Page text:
Roy Hibbert finally asserts himself in Pacers’ Game 2 win over Wizards

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On the game’s first possession, Roy Hibbert caught the ball outside the paint as the shot clock wound down. With no other option, he let a shot fly.

Swish.

The Indiana Pacers desperately needed their All-Star center to find himself before it was too late, and he did.

Hibbert scored 28 points – a season high and one shy of his career playoff high – to lead the Pacers to an 86-82 win over the Washington Wizards on Wednesday. Indiana tied the second-round series, 1-1, with Game 3 coming in Washington on Friday.

After weeks of everyone questioning why Hibbert was letting down the Pacers, he carried them to victory. Indiana outscored Washington by 16 in his 33 minutes and got outscored by 12 in the other 15.

Thanks to Hibbert – who shot 10-for-13 and had nine rebounds and two blocks – not only did the Pacers at least temporarily right their season, their starters will avoid the type of criticism that had been coming Hibbert’s way.

  • Instead of discussing George Hill blowing an open layup, we’ll mention his dependable 14 points, second only to Hibbert among Pacers.
  • Instead of discussing Lance Stephenson shooting 3-for-12, we’ll mention his big shots – two 3-pointers within a minute in third quarter as the Pacers re-asserted their lead and a jumper with 21 seconds left that proved to be the game-winner.
  • Instead of discussing Paul George drifting too often, we’ll mention his big dunk in the final three minuets.
  • Instead of discussing David West fading to 3-of-8 shooting, we’ll mention him making both free throws with 10 seconds left to ice the game.

Hibbert changed the narrative.

What changed for him?

In Game 1, he had no points or rebounds. That followed overall dismal play against the Hawks, which followed a disturbing second half to the regular season.

Maybe the Pacers eradicating themselves of Bynum helped Hibbert, but he credited an off-day fishing trip with George.

“We just sat there, and we fished for a long time, and we didn’t even talk about basketball,” Hibbert said. “So, I think this one is really a tribute to Paul’s love and care for me as a friend and teammate.”

As this narrow win highlighted, though, the Pacers’ troubles run much deeper than Hibbert.

An on-track Hibbert got Indiana a narrow win in Game 2. If his teammates continue to play unevenly, that might not be in enough in Washington for Games 3 and 4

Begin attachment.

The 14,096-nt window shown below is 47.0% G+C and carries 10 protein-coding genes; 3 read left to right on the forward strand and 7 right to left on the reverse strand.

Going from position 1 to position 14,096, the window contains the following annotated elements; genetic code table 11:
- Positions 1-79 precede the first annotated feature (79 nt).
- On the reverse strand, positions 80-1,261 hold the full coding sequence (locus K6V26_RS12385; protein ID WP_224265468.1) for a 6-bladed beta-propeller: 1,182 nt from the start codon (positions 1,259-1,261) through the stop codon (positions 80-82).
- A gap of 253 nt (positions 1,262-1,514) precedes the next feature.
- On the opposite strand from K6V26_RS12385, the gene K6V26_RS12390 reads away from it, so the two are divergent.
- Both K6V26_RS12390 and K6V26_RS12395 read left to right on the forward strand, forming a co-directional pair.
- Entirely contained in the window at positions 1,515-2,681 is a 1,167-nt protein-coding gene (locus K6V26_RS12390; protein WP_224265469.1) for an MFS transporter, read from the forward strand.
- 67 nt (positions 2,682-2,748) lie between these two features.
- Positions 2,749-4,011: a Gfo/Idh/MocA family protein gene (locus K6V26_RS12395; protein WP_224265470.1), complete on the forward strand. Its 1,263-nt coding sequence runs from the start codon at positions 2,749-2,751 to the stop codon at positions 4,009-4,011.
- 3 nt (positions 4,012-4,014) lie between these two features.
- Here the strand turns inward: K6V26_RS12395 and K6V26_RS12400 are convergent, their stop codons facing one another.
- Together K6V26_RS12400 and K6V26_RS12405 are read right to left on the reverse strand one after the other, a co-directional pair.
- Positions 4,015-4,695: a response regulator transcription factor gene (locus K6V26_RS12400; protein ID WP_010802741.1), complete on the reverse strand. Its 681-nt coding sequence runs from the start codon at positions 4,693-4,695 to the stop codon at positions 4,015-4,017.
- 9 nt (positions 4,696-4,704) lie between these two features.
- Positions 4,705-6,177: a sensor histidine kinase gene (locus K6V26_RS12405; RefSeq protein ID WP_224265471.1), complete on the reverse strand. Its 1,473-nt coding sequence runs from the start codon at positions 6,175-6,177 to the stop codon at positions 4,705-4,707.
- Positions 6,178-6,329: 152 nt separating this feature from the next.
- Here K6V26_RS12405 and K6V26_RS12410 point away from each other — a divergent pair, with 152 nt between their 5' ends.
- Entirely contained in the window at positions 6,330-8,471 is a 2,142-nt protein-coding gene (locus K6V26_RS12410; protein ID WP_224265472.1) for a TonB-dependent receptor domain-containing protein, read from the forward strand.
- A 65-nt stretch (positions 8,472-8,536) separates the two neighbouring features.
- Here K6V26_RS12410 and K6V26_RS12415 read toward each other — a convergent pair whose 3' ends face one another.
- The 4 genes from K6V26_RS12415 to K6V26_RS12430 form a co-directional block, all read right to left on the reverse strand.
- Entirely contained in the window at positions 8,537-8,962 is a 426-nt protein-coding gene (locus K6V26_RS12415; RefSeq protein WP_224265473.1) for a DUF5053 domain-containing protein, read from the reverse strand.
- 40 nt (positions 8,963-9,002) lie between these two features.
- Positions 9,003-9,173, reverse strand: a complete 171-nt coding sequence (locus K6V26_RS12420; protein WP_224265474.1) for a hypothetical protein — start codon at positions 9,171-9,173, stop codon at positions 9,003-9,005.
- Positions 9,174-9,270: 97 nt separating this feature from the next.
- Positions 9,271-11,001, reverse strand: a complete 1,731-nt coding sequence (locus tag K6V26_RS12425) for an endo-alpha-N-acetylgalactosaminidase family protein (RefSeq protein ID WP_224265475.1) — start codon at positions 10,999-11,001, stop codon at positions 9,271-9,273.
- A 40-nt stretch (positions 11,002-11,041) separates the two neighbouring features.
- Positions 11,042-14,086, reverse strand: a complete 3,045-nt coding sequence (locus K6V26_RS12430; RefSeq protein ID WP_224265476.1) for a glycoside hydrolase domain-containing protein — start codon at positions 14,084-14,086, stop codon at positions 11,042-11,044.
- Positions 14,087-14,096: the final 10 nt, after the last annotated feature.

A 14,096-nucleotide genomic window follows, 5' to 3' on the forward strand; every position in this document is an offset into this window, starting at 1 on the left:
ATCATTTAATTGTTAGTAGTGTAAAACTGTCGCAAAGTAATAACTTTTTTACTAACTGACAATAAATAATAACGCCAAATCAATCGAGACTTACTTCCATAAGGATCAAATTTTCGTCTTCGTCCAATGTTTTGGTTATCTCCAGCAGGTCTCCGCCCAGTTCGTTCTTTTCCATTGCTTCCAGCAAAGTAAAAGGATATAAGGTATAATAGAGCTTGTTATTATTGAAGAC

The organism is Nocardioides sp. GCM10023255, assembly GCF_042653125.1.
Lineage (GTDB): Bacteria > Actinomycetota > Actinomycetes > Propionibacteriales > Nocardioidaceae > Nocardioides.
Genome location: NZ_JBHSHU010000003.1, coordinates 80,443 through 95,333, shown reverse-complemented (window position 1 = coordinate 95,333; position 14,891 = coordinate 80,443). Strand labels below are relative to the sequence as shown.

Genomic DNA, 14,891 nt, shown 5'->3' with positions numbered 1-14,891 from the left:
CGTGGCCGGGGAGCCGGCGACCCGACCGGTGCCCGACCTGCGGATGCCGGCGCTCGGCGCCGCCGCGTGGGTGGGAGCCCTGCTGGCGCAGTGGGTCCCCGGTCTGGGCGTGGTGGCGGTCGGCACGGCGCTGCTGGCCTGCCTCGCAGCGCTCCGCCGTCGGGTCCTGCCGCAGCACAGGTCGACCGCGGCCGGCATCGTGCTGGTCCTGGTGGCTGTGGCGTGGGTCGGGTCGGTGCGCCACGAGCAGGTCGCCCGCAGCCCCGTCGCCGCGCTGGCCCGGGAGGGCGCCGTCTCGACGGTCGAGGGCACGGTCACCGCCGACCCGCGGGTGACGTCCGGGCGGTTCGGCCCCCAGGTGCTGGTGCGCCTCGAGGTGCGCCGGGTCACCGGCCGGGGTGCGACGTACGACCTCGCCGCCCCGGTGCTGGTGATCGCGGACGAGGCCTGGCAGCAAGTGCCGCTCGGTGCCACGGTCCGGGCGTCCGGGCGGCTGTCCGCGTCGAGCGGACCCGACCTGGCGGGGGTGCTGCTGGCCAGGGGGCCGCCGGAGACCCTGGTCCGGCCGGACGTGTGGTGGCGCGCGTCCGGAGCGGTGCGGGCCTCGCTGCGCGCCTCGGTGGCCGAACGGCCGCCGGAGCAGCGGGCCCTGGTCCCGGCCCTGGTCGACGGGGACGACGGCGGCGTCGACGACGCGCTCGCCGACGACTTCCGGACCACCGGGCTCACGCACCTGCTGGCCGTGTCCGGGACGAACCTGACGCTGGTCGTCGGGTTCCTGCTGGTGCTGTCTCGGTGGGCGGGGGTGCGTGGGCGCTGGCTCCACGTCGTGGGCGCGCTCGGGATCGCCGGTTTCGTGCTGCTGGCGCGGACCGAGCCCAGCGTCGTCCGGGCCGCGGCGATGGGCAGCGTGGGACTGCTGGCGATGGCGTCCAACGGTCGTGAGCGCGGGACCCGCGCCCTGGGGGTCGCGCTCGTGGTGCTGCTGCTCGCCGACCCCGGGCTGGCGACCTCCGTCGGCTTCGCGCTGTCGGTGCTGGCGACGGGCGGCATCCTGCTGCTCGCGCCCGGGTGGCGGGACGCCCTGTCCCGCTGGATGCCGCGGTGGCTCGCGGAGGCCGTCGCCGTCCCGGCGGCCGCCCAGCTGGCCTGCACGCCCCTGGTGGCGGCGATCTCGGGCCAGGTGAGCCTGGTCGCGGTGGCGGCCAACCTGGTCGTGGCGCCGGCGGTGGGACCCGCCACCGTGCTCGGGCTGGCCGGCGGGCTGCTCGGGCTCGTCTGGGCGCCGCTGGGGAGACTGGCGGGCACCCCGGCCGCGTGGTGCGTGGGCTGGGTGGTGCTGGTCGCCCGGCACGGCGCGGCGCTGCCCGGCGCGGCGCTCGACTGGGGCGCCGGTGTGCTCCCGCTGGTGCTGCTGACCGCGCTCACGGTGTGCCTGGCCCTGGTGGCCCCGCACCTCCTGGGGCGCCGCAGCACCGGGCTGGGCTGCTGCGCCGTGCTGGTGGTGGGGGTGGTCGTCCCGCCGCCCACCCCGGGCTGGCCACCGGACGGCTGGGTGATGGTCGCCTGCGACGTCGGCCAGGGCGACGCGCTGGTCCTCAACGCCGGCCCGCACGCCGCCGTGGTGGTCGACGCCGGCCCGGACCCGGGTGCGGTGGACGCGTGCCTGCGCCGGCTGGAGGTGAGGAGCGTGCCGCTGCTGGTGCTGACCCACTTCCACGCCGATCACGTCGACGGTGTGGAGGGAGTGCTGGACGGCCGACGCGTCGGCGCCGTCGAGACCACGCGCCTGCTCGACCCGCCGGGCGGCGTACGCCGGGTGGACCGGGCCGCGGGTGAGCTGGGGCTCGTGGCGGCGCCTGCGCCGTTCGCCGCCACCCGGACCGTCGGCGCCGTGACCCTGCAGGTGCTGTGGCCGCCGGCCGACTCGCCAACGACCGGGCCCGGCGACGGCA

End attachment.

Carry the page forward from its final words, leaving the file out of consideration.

The Wizards hung around Wednesday with willing ball movement and good-enough mid-range shooting. Marcin Gortat (21 points and 11 rebounds) led the way, and Bradley Beal (17 points, seven assists and five rebounds) hit a big game-extending 3-pointer with 11.4 seconds left.

But John Wall (six points on 2-for-13 shooting with eight assists) played tight late, and Trevor Ariza (2-for-8) went cold. Had either played better, maybe Washington would be headed home with its second 2-0 series lead.

Instead, the Wizards must address losing on the road for the first time this postseason. That’s not their only new problem, and the other is a big one – 7-foot-2, 290-pound big.

For at least one night, Hibbert wasn’t Indiana’s problem, but plenty of issues remain for the Pacers. The Wizards, too.

There’s plenty to clean up before Game 3.

But thanks to Hibbert, a broom definitely won’t be involved.

Kobe, LeBron, other NBA players react to President Trump’s stunning speech

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When President Donald Trump doubled-down on his support of the white supremacists and neo-Nazis who conducted a racist rally in Charlottesville, making a false moral equivalency with protestors of racism, it had television news anchors stunned, drew condemnation from both sides of the political aisle, and left most Americans queasy.

Count NBA players among those disgusted by the president’s comments.

That includes Kobe Bryant and LeBron James.

(Note: As part of that press conference, Trump said he owns one of the largest wineries in the nation right near Charlottesville.)

On Monday and earlier Tuesday — before the president’s latest salvo of stupidity but after the “unite the right” rally to “protect” a statue of a man who fought to keep slavery in place, where violence the protesters courted broke out and left one woman, Heather Heyer, dead — the Bucks’ Jabari Parker took part in an anti-racism rally, and LeBron had said this about Charlotte and moving the country forward.